I realize this is a bit OT of my normal fare here, but I thought it was interesting. Apparently island nations tend to have a surplus of these (more imports than export), and compared to some of the structures there, these might well be superior strength housing. If they put in some French doors, it will really “open them up”.
CLEMSON, S.C. — Resources to solve the housing crisis in Haiti may already be on hand.
Some Clemson University researchers have been experimenting with ways to convert shipping containers into emergency housing in the hurricane-prone Caribbean, where a surplus of the sturdy boxes often sits in port yards.
Pernille Christensen, a research associate in the Richard H. Pennell Center for Real Estate and Ph.D. student in planning, design and the built environment; associate professor Doug Hecker; and assistant professor Martha Skinner of Clemson’s School of Architecture, collaborated on the SEED Project, working to develop a method to convert the shipping containers into homes.
The original idea was inspired by housing crises that have followed large hurricanes in the Caribbean and United States. However, Hecker said shipping containers would meet those needs in an earthquake zone, too.
“Because of the shipping container’s ‘unibody’ construction they are also very good in seismic zones and exceed structural code in the United States and any country in the world,” Hecker said. “They have also been used in other countries as emergency shelters in the case of earthquakes. As the SEED Project develops this will certainly be an area that we incorporate. With a few simple cuts at the port, a storage container can be turned into something that is livable and opens to the site.”
Faculty and students sought a way to put displaced people in emergency housing that could be sturdy and safe on a permanent site. Putting families back on their own land quickly is key to the idea. Families displaced by disaster often do not return to their permanent homes for years, if ever, but the Clemson researchers are looking for strategies to implement the SEED Project as quickly as possible, ideally having a modified container on site within three weeks.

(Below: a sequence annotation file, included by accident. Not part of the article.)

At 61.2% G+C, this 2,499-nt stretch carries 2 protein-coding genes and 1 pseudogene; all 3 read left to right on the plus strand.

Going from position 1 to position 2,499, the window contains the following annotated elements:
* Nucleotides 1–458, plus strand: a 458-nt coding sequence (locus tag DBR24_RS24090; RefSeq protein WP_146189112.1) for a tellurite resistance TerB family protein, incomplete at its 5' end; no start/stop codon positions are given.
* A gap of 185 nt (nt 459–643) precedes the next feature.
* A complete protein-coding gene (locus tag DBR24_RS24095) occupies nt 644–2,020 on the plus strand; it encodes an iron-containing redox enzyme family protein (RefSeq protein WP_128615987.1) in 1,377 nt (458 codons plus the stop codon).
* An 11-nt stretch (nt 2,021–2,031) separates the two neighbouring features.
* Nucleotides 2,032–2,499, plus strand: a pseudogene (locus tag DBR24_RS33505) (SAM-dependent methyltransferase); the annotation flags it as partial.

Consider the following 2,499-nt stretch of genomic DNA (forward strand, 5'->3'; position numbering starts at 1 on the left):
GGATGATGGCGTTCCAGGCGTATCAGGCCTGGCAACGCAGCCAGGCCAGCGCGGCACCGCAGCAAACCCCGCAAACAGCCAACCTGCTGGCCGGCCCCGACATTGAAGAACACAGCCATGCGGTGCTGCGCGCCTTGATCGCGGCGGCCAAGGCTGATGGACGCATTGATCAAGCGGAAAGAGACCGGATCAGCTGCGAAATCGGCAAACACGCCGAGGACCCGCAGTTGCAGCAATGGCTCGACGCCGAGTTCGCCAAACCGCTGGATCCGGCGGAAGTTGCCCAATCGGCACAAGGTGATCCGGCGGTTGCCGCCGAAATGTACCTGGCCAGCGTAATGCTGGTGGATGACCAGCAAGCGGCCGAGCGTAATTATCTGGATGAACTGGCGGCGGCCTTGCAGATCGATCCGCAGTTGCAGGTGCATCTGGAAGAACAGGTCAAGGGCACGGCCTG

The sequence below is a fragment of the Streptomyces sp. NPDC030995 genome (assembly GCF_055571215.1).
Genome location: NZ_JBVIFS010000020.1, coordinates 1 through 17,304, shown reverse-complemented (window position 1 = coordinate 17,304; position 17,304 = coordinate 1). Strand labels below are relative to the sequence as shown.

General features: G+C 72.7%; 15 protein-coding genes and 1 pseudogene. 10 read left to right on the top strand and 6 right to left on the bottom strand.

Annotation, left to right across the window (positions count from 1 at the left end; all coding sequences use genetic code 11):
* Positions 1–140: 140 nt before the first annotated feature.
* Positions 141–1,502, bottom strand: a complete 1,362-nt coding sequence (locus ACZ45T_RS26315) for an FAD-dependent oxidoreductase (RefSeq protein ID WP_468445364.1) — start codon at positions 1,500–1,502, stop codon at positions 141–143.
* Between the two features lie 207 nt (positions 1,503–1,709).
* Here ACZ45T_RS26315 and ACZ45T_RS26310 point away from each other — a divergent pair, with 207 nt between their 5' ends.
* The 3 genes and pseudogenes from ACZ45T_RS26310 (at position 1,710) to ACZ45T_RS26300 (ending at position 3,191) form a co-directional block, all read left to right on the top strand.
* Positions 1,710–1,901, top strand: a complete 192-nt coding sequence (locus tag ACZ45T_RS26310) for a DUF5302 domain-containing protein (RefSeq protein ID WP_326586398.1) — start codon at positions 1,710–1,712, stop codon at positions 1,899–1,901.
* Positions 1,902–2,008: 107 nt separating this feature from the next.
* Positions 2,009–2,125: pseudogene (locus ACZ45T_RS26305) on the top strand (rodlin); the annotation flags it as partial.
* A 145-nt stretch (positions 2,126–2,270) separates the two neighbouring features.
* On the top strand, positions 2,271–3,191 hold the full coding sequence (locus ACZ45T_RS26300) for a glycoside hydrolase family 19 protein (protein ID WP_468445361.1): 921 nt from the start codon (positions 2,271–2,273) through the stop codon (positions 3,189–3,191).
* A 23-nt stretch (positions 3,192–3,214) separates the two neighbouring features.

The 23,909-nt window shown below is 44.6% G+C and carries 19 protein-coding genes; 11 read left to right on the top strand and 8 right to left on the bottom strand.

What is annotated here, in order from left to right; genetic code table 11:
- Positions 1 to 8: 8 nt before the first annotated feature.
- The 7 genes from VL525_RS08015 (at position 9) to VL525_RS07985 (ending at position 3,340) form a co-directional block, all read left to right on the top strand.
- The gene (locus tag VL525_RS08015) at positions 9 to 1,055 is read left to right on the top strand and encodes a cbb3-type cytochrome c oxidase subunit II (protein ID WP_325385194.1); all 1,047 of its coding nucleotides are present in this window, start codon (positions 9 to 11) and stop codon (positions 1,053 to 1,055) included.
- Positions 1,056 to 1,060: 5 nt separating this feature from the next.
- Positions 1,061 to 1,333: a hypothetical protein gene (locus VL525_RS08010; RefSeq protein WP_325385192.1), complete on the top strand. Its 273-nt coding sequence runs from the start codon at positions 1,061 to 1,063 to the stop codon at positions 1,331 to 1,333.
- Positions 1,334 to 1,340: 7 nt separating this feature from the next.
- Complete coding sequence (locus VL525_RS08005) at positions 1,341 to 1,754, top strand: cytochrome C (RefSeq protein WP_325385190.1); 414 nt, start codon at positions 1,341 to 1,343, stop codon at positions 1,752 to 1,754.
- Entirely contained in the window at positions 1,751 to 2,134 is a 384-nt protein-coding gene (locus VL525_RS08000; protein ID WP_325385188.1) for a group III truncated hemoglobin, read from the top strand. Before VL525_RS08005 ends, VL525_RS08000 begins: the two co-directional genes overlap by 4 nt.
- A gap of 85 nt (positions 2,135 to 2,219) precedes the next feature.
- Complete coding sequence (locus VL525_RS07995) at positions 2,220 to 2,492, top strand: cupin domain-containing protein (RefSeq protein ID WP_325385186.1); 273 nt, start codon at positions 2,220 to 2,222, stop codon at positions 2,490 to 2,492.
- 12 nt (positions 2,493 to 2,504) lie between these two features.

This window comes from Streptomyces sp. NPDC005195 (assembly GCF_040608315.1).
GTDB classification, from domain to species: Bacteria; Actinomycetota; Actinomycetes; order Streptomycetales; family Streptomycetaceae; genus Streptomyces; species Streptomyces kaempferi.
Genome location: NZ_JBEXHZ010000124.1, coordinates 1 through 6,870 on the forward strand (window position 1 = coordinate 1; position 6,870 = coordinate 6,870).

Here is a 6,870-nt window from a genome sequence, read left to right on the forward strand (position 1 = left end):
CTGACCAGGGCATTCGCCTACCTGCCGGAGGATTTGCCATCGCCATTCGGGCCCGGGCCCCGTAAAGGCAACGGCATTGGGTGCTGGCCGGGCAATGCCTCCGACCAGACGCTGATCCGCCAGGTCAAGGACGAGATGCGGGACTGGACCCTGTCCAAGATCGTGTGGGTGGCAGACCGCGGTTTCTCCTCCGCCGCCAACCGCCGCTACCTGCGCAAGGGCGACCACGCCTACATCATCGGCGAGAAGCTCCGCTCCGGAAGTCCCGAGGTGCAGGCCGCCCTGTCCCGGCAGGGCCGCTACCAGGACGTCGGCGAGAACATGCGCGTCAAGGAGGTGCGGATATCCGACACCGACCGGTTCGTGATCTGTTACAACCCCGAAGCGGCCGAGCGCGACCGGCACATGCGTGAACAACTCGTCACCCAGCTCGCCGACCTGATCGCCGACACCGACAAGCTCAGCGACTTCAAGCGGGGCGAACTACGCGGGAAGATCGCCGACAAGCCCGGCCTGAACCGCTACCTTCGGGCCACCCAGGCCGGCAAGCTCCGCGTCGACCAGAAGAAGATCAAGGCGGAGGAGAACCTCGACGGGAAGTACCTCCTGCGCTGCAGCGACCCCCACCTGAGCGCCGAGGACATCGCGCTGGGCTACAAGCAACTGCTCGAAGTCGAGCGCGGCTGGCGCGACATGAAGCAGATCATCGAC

“You get people back in their communities and it strengthens those communities,” Christensen said. “They work on their home, not a temporary shelter, and then they work with their neighbors to rebuild the neighborhood. It leads to a healthier and safer community. And these are places often in dire need of better housing.”
Many Caribbean countries import more containers than they export, which leads to the surplus of containers in those nations.
“The project has a double mission: to address the local need of providing adequate housing for people in need while solving a global problem of recycling – giving purpose to empty containers that would otherwise be discarded,” Skinner said.
As part of this research, the group is studying the cycles of natural disasters by looking at the larger picture through mapping and logistics to understand how containers move, available surpluses and ultimately coordinating the cycles of natural disasters with the ebb and flow of container supplies worldwide.
The SEED Project also includes plans for using another surplus item, 55-gallon steel drums, as a way to create a starter garden – from seed – on the roof of the container homes as a way to get food crops started when the ground may be contaminated by stormwater. Water also would be filtered through the drums before being used in a water pod comprised of shower, sink and composting toilet.